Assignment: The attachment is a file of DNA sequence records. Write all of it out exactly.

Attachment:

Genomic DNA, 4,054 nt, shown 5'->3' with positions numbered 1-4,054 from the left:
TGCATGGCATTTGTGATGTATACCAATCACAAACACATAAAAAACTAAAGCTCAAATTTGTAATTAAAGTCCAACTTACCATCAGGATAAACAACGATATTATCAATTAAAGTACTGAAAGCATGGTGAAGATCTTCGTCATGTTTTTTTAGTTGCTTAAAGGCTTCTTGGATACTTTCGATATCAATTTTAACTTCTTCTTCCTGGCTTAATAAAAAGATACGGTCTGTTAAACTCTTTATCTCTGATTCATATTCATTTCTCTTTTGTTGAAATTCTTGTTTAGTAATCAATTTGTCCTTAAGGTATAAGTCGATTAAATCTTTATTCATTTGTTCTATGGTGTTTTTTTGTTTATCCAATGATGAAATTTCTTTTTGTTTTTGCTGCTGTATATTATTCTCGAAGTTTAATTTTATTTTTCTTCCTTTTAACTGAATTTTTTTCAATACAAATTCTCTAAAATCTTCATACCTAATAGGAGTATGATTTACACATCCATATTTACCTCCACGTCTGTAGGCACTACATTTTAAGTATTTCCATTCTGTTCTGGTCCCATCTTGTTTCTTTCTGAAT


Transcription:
Genomic DNA, 4,054 nt, shown 5'->3' with positions numbered 1-4,054 from the left:
TGCATGGCATTTGTGATGTATACCAATCACAAACACATAAAAAACTAAAGCTCAAATTTGTAATTAAAGTCCAACTTACCATCAGGATAAACAACGATATTATCAATTAAAGTACTGAAAGCATGGTGAAGATCTTCGTCATGTTTTTTTAGTTGCTTAAAGGCTTCTTGGATACTTTCGATATCAATTTTAACTTCTTCTTCCTGGCTTAATAAAAAGATACGGTCTGTTAAACTCTTTATCTCTGATTCATATTCATTTCTCTTTTGTTGAAATTCTTGTTTAGTAATCAATTTGTCCTTAAGGTATAAGTCGATTAAATCTTTATTCATTTGTTCTATGGTGTTTTTTTGTTTATCCAATGATGAAATTTCTTTTTGTTTTTGCTGCTGTATATTATTCTCGAAGTTTAATTTTATTTTTCTTCCTTTTAACTGAATTTTTTTCAATACAAATTCTCTAAAATCTTCATACCTAATAGGAGTATGATTTACACATCCATATTTACCTCCACGTCTGTAGGCACTACATTTTAAGTATTTCCATTCTGTTCTGGTCCCATCTTGTTTCTTTCTGAAT